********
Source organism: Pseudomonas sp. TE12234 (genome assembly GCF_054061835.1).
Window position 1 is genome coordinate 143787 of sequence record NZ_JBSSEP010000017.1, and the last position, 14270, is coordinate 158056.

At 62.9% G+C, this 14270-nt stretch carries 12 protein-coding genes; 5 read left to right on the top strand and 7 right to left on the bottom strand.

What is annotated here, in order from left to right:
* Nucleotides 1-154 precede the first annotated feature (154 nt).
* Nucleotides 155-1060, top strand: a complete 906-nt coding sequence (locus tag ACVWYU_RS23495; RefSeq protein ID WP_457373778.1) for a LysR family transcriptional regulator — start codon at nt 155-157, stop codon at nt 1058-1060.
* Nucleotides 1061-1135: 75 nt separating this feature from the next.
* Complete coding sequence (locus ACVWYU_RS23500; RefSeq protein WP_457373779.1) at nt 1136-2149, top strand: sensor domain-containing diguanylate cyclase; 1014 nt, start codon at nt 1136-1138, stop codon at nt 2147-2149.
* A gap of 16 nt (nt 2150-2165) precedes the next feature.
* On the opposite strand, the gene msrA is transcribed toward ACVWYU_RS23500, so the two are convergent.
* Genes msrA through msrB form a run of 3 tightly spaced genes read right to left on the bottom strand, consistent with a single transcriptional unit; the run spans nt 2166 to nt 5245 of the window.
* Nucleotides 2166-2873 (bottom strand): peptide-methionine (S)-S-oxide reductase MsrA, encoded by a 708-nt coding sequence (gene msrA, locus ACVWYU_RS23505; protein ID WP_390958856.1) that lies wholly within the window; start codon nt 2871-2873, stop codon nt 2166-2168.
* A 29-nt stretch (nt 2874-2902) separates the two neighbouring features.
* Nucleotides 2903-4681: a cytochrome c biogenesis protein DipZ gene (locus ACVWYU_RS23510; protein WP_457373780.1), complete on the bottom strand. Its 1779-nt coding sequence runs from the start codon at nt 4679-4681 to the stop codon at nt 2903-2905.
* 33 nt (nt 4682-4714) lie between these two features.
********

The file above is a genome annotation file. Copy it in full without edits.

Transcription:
Source organism: Pseudomonas sp. TE12234 (genome assembly GCF_054061835.1).
Window position 1 is genome coordinate 143787 of sequence record NZ_JBSSEP010000017.1, and the last position, 14270, is coordinate 158056.

At 62.9% G+C, this 14270-nt stretch carries 12 protein-coding genes; 5 read left to right on the top strand and 7 right to left on the bottom strand.

What is annotated here, in order from left to right:
* Nucleotides 1-154 precede the first annotated feature (154 nt).
* Nucleotides 155-1060, top strand: a complete 906-nt coding sequence (locus tag ACVWYU_RS23495; RefSeq protein ID WP_457373778.1) for a LysR family transcriptional regulator — start codon at nt 155-157, stop codon at nt 1058-1060.
* Nucleotides 1061-1135: 75 nt separating this feature from the next.
* Complete coding sequence (locus ACVWYU_RS23500; RefSeq protein WP_457373779.1) at nt 1136-2149, top strand: sensor domain-containing diguanylate cyclase; 1014 nt, start codon at nt 1136-1138, stop codon at nt 2147-2149.
* A gap of 16 nt (nt 2150-2165) precedes the next feature.
* On the opposite strand, the gene msrA is transcribed toward ACVWYU_RS23500, so the two are convergent.
* Genes msrA through msrB form a run of 3 tightly spaced genes read right to left on the bottom strand, consistent with a single transcriptional unit; the run spans nt 2166 to nt 5245 of the window.
* Nucleotides 2166-2873 (bottom strand): peptide-methionine (S)-S-oxide reductase MsrA, encoded by a 708-nt coding sequence (gene msrA, locus ACVWYU_RS23505; protein ID WP_390958856.1) that lies wholly within the window; start codon nt 2871-2873, stop codon nt 2166-2168.
* A 29-nt stretch (nt 2874-2902) separates the two neighbouring features.
* Nucleotides 2903-4681: a cytochrome c biogenesis protein DipZ gene (locus ACVWYU_RS23510; protein WP_457373780.1), complete on the bottom strand. Its 1779-nt coding sequence runs from the start codon at nt 4679-4681 to the stop codon at nt 2903-2905.
* 33 nt (nt 4682-4714) lie between these two features.